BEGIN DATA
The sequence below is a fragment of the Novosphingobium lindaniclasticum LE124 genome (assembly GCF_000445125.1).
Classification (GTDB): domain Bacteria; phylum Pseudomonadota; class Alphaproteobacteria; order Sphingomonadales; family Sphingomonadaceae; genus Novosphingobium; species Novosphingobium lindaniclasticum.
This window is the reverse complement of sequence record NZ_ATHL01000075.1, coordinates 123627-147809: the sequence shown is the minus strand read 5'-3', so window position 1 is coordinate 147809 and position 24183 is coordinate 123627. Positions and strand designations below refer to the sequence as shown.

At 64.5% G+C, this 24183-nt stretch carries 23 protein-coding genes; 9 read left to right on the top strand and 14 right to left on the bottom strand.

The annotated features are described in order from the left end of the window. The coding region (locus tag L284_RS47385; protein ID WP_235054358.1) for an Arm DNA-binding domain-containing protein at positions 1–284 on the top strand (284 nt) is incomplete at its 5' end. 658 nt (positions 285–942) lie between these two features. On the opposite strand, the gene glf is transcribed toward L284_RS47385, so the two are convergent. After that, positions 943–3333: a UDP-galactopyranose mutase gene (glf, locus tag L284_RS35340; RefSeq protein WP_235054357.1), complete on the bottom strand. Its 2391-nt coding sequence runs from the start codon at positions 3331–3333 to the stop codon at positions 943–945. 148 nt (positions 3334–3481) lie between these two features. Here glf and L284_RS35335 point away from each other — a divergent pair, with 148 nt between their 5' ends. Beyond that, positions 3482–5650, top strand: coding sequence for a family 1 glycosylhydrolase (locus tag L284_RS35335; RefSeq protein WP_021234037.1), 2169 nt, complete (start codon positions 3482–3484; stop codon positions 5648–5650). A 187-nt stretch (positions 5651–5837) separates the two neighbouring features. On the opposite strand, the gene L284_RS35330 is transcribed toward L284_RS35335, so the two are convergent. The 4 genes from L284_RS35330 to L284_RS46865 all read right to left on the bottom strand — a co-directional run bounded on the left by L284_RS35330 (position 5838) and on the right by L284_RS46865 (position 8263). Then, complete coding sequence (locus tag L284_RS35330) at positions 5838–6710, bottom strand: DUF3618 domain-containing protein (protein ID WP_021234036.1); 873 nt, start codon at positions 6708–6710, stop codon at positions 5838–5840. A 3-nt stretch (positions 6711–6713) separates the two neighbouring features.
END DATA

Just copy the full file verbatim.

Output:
The sequence below is a fragment of the Novosphingobium lindaniclasticum LE124 genome (assembly GCF_000445125.1).
Classification (GTDB): domain Bacteria; phylum Pseudomonadota; class Alphaproteobacteria; order Sphingomonadales; family Sphingomonadaceae; genus Novosphingobium; species Novosphingobium lindaniclasticum.
This window is the reverse complement of sequence record NZ_ATHL01000075.1, coordinates 123627-147809: the sequence shown is the minus strand read 5'-3', so window position 1 is coordinate 147809 and position 24183 is coordinate 123627. Positions and strand designations below refer to the sequence as shown.

At 64.5% G+C, this 24183-nt stretch carries 23 protein-coding genes; 9 read left to right on the top strand and 14 right to left on the bottom strand.

The annotated features are described in order from the left end of the window. The coding region (locus tag L284_RS47385; protein ID WP_235054358.1) for an Arm DNA-binding domain-containing protein at positions 1–284 on the top strand (284 nt) is incomplete at its 5' end. 658 nt (positions 285–942) lie between these two features. On the opposite strand, the gene glf is transcribed toward L284_RS47385, so the two are convergent. After that, positions 943–3333: a UDP-galactopyranose mutase gene (glf, locus tag L284_RS35340; RefSeq protein WP_235054357.1), complete on the bottom strand. Its 2391-nt coding sequence runs from the start codon at positions 3331–3333 to the stop codon at positions 943–945. 148 nt (positions 3334–3481) lie between these two features. Here glf and L284_RS35335 point away from each other — a divergent pair, with 148 nt between their 5' ends. Beyond that, positions 3482–5650, top strand: coding sequence for a family 1 glycosylhydrolase (locus tag L284_RS35335; RefSeq protein WP_021234037.1), 2169 nt, complete (start codon positions 3482–3484; stop codon positions 5648–5650). A 187-nt stretch (positions 5651–5837) separates the two neighbouring features. On the opposite strand, the gene L284_RS35330 is transcribed toward L284_RS35335, so the two are convergent. The 4 genes from L284_RS35330 to L284_RS46865 all read right to left on the bottom strand — a co-directional run bounded on the left by L284_RS35330 (position 5838) and on the right by L284_RS46865 (position 8263). Then, complete coding sequence (locus tag L284_RS35330) at positions 5838–6710, bottom strand: DUF3618 domain-containing protein (protein ID WP_021234036.1); 873 nt, start codon at positions 6708–6710, stop codon at positions 5838–5840. A 3-nt stretch (positions 6711–6713) separates the two neighbouring features.